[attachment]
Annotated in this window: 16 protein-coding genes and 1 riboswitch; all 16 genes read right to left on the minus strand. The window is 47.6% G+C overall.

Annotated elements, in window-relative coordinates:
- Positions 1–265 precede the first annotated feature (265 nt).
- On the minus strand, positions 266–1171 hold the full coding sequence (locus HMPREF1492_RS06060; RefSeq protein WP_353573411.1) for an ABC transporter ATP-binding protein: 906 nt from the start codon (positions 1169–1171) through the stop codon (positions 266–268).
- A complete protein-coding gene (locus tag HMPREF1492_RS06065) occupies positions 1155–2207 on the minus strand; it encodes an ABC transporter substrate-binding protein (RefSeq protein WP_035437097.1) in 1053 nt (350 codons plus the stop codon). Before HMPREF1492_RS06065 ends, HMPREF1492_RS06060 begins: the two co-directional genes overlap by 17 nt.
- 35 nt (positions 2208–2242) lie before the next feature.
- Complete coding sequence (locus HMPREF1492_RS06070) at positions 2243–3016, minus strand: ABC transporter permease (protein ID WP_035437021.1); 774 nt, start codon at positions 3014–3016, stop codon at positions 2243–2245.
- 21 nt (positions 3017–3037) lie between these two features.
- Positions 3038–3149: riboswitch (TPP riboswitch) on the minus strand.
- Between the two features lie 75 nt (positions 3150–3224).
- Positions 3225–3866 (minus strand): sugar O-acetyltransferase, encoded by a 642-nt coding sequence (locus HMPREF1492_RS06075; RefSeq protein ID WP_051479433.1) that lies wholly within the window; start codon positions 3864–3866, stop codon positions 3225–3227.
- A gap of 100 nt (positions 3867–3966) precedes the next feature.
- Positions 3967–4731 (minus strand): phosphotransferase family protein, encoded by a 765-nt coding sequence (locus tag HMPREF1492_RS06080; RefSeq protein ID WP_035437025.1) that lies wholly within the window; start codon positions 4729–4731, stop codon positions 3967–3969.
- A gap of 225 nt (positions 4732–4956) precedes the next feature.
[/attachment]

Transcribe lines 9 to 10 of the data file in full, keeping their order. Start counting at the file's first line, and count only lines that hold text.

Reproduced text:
- Positions 3038–3149: riboswitch (TPP riboswitch) on the minus strand.
- Between the two features lie 75 nt (positions 3150–3224).